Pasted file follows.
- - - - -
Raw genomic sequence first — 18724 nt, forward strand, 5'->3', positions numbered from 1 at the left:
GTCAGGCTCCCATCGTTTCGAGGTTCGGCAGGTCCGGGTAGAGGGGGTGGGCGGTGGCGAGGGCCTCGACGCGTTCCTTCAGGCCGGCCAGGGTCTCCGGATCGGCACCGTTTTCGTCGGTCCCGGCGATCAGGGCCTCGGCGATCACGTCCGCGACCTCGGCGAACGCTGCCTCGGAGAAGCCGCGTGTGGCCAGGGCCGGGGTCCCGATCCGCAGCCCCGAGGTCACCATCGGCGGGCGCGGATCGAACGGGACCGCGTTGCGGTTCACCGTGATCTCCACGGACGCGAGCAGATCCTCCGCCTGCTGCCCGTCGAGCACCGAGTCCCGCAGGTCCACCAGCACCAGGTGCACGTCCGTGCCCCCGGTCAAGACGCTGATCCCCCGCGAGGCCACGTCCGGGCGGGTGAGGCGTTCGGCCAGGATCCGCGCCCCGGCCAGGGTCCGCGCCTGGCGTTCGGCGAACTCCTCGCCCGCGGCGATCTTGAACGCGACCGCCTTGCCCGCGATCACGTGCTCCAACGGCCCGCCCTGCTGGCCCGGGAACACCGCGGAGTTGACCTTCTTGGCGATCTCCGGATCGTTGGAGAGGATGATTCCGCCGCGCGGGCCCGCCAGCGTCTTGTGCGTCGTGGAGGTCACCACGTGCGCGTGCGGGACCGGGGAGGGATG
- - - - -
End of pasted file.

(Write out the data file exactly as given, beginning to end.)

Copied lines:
Raw genomic sequence first — 18724 nt, forward strand, 5'->3', positions numbered from 1 at the left:
GTCAGGCTCCCATCGTTTCGAGGTTCGGCAGGTCCGGGTAGAGGGGGTGGGCGGTGGCGAGGGCCTCGACGCGTTCCTTCAGGCCGGCCAGGGTCTCCGGATCGGCACCGTTTTCGTCGGTCCCGGCGATCAGGGCCTCGGCGATCACGTCCGCGACCTCGGCGAACGCTGCCTCGGAGAAGCCGCGTGTGGCCAGGGCCGGGGTCCCGATCCGCAGCCCCGAGGTCACCATCGGCGGGCGCGGATCGAACGGGACCGCGTTGCGGTTCACCGTGATCTCCACGGACGCGAGCAGATCCTCCGCCTGCTGCCCGTCGAGCACCGAGTCCCGCAGGTCCACCAGCACCAGGTGCACGTCCGTGCCCCCGGTCAAGACGCTGATCCCCCGCGAGGCCACGTCCGGGCGGGTGAGGCGTTCGGCCAGGATCCGCGCCCCGGCCAGGGTCCGCGCCTGGCGTTCGGCGAACTCCTCGCCCGCGGCGATCTTGAACGCGACCGCCTTGCCCGCGATCACGTGCTCCAACGGCCCGCCCTGCTGGCCCGGGAACACCGCGGAGTTGACCTTCTTGGCGATCTCCGGATCGTTGGAGAGGATGATTCCGCCGCGCGGGCCCGCCAGCGTCTTGTGCGTCGTGGAGGTCACCACGTGCGCGTGCGGGACCGGGGAGGGATG